Wednesday, March 24, 2010

Hermeneutics for Pagan folk

Let's be honest. Every religion has its fuzzy wuzzy nutcases.

I have Christian relatives who have homes bedecked in lovingly cross stritched pictures of a very white Jesus, and plaques with Biblical quotes on every wall. The Protestant version tends to cute savings about putting Christ back into Christmas, and finding ways to prove that Halloween is really a holiday about Jesus. There is a Catholic version, as well. My ex-mother-in-law kept a crucifix on every surface of her home, and paintings of a very white Mary gazing at her infant son in every room. Clearly there is a new age equivalent.

However, the Christian community is less embarrassed by its fuzzy side. After all, it has theological schools, scholarly journals, endowed chairs and entire libraries to point toward a more intellectual vision. Pagans, with their new age, blond goddess-worshiping and fairy-loving side, have less scholarship to invoke. I know of no endowed chairs in Pagan theology in the US. So in general, pagans gets touchy about historical proof and orthodoxy, trying to show it has its own brainy side just like more established religions.

You can find this online and in pagan communities. I remember Issac Bonewits calling for pagans to learn Irish and Welsh in order to further pagan scholarship back when he wrote for neo-pagan journals in the 1980's. (I probably still have some of those magazines floating about!) Bonewit's group, Ár nDraíocht Fein, has a path to ministerial ordination. Other groups have "experts" who read extensively in Celtic studies and Indo European mythologies, in an effort to separate from the "fairies are everywhere and they are love" contingent.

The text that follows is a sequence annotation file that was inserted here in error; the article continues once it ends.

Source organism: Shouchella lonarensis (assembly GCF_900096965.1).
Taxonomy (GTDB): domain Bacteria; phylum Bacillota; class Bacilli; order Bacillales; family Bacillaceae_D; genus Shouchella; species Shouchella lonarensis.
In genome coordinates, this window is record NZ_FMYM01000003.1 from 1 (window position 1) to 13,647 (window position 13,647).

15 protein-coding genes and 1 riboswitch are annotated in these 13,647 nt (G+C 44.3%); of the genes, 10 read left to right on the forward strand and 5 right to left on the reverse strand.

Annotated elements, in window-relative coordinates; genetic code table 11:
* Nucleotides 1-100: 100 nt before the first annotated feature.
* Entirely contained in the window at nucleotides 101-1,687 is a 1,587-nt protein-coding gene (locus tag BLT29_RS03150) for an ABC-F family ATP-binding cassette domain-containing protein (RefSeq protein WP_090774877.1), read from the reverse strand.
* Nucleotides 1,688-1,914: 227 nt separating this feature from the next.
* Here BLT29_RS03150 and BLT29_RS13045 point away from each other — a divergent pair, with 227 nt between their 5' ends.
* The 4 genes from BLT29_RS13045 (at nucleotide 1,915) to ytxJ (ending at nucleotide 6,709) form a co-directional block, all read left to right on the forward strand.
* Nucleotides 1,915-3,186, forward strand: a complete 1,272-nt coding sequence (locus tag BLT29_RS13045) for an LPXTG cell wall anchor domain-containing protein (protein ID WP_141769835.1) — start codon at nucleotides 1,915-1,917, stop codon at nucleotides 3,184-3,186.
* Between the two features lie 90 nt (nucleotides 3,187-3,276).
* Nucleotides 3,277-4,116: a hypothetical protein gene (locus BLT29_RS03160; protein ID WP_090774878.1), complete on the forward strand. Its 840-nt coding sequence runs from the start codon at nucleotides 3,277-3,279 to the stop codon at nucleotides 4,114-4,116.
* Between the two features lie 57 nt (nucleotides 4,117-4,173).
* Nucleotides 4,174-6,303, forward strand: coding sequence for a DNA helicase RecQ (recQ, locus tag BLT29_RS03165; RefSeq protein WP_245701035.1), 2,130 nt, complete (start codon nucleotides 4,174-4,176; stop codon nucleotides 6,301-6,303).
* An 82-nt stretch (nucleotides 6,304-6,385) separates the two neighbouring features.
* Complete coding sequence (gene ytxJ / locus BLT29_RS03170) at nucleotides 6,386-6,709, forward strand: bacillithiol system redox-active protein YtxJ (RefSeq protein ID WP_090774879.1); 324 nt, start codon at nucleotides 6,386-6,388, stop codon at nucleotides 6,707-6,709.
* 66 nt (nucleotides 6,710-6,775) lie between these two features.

Interesting things come from this sudden and unthinking embrace of "scholarship."

Explore pagan sites that urge scholarship, and suddenly you will find Goddesses and women-as-deity missing - again! Hey, God the mother is scary to pagans, too!

Bonewit's group doesn't have a Goddess in sight; Deiuokara, with a link right here on Bridget's Fire, does include Goddesses, but takes great pain to show that real Celts saw Bridget as "the energy and force necessary for Lugus to accomplish his work on behalf of the community." In other parts of their website they compare Goddess energy to Shakti energy: women's divine energy "energizes" God energy. Here is a great quote: "Because in Celtic thought goddesses are primarily seen as sources of energy (equivalent to the Hindu concept of 'shakti'), the distinctions between them tend to blur and to be less clear-cut than in the case of the gods, as many writers on the subject have remarked."


So feminist friends, guys and gals, whatta ya think of that? All over the Celtic world, celebrants chucked their swords and shields into pools named for Celtic female devas/Goddesses/spirits, buy hey, we really are just "blurry" and indistinct energy sources for the boys. The Morrigan, surviving to Christian times to be inscribed by monks, flew about battlefields with their horses and ravens, but they really were just "sources of energy." And hey, women all seem a lot alike, anyway, right?